Beginning as early as 2011, the SNP has leveraged the influence of a powerful online presence, getting a digital head start on their unionist counterparts that has continued throughout the following decade. “When you’re looking at it from a marketing standpoint in comparison to, say, some of these older parties like Scottish Labour or Scottish Conservative, the SNP’s online presence is really, really good,” Emilia says. “They’re more engaged on the internet and seem more tuned in.” 

While the SNP is yet to make its official debut on TikTok, it seems likely they are working on it. When they do land on TikTok, the party will discover the unique political opportunity the platform presents: namely, more engaged debate across the political spectrum. This is something that Elias, 26, a political TikToker from Glasgow whose content covers issues like Scottish independence, dynamics within the SNP and biracial identity, points out. 

“On different social media platforms, there’s no benefit to dissenting opinions appearing and obviously you can delete comments as they appear but on TikTok,” Elias explains. Because of how the algorithm works, “The more comments you get, the more attention you get overall.”

Breaking through the echo chamber traditionally associated with online activism, TikTok’s model makes political dissent advantageous, particularly for smaller accounts. By engaging with potentially controversial topics and, in the bluntest possible terms, having it out with trolls in the comments, accounts without a pre-existing following can extend their reach and land on the ‘For You’ page.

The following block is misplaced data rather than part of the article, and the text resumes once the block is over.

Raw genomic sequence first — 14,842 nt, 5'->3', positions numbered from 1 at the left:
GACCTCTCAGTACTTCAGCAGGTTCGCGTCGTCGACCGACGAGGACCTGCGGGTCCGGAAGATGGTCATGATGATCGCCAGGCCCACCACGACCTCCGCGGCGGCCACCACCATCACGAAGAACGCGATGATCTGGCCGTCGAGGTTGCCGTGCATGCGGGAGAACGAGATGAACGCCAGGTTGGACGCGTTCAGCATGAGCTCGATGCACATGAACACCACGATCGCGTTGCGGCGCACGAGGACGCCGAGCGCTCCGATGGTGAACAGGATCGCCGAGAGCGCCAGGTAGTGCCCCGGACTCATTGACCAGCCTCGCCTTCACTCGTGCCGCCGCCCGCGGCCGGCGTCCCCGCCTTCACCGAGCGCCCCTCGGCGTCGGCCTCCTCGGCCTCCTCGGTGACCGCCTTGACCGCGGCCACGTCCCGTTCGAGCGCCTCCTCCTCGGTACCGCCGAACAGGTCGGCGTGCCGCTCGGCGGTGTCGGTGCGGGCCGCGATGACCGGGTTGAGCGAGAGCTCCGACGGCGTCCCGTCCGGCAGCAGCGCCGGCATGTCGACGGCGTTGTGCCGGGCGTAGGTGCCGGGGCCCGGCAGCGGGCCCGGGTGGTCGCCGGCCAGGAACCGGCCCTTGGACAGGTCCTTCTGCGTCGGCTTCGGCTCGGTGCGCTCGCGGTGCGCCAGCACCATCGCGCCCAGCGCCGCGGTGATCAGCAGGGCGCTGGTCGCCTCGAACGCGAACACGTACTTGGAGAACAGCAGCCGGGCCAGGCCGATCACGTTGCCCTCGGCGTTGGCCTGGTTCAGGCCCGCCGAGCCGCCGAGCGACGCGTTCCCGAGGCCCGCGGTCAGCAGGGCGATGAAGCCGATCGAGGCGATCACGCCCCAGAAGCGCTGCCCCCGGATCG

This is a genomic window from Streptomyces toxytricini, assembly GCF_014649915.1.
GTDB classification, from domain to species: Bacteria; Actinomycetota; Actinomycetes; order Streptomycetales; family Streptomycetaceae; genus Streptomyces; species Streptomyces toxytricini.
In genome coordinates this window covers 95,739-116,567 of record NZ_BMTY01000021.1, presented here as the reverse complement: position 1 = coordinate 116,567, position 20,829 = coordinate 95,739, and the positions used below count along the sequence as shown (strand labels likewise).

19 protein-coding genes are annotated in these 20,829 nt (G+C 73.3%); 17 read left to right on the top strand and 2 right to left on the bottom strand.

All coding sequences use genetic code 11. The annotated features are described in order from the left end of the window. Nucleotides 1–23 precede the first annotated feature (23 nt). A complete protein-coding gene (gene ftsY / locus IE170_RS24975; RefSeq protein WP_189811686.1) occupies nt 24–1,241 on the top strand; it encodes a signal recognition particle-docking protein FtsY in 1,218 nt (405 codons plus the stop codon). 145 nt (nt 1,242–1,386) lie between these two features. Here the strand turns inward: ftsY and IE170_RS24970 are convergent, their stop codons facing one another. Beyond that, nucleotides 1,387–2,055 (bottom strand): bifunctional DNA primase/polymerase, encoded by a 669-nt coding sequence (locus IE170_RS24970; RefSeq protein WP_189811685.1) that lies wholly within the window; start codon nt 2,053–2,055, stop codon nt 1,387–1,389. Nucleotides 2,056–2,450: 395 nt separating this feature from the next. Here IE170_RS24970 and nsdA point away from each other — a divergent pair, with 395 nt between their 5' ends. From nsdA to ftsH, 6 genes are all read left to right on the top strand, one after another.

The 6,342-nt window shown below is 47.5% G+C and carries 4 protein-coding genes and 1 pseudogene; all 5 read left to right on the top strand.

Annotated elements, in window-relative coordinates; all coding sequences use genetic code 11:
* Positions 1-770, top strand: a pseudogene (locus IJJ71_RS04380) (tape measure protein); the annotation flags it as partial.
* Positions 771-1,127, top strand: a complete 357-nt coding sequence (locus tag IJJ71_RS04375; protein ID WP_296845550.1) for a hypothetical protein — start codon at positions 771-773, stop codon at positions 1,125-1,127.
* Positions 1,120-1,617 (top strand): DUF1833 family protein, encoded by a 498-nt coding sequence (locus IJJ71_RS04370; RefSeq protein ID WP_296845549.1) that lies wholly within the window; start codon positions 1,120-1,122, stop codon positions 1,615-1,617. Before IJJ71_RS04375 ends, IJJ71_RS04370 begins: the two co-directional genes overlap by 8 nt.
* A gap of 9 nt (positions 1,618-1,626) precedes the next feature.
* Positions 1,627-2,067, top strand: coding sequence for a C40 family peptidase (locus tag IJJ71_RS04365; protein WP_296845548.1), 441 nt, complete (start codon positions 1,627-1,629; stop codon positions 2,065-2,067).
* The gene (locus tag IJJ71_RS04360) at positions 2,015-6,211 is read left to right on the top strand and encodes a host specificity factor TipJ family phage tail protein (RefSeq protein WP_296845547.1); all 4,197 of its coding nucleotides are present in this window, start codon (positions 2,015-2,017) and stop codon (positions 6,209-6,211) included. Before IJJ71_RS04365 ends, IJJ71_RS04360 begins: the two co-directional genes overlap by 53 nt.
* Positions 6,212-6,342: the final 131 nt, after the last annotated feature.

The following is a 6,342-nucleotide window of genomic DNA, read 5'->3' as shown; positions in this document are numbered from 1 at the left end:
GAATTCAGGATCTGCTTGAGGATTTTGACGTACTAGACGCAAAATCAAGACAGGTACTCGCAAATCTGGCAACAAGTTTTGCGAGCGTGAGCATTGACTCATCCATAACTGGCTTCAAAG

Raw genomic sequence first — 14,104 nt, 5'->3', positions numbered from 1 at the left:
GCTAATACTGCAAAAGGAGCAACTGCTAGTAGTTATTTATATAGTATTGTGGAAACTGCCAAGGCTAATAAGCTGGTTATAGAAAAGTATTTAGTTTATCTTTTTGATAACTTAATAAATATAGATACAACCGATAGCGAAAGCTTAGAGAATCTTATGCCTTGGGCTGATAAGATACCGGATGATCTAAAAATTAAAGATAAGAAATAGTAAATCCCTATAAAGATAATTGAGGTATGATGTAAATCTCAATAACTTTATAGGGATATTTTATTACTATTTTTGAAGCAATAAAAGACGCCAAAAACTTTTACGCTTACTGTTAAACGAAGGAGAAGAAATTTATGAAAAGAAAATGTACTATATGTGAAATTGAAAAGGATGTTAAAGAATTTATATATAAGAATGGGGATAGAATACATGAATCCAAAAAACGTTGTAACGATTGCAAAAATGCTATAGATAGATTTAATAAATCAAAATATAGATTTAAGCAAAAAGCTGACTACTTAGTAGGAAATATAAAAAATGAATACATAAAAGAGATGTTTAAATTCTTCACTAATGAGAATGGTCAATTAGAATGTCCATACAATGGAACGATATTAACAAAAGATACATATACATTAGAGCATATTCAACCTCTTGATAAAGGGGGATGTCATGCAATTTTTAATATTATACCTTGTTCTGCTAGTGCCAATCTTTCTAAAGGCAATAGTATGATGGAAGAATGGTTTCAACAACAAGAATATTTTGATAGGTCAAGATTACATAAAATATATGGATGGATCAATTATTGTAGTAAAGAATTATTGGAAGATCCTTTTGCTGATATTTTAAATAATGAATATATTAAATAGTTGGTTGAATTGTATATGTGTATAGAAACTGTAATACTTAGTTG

This, Elias argues, is why a topic affecting a relatively small demographic is beginning to rack up views and reach a wider audience. “When it comes to a topic as passionate as Scottish independence, especially with the amount of polarisation in that topic, you get a lot of comments,” he says.

This growing visibility of #IndyRef2 TikTok has also triggered a swell of videos that touch on the concept of a Celtic Union, or an alliance between an independent Wales, Cornwall and Scotland and a united Ireland. While still a relatively under-explored niche with just 57,000 views on the hashtag, more general expressions of solidarity between Irish, Welsh and Cornish TikTokers are growing as different independence movements speak out in favour of one another’s right to self-determination. 

This is something that Megan, a leftist TikToker in her mid-20s who uses her platform to raise awareness of the benefits of independence, particularly values from her time spent on the app. “One thing I do enjoy is seeing content by Welsh, Northern Irish and Irish creators that are experiencing the same issues we are, but from a different perspective,” she tells Huck. “Some have a serious tone to their videos while others have a more fun and entertaining way of getting their message across and it is fantastic to see the differing takes on the same topics.”

It’s this multiplicity of opinion, and emphasis on self-expression, that makes TikTok fertile ground for the independence movement as it enters its next phase and looks to catch the eye of Gen Z and millennial audiences. By encouraging different players within the independence movement to share ideas and placing an emphasis on spontaneous communication, TikTok might just allow online activists to move reach past the echo chamber and genuinely inform new opinions. And, at the very least, we can now watch videos of a talking map of Scotland and claim it’s “political research”. Fàilte gu TikTok!

Follow Megan Wallace on Twitter

Enjoyed this article? Like Huck on Facebook or follow us on Twitter.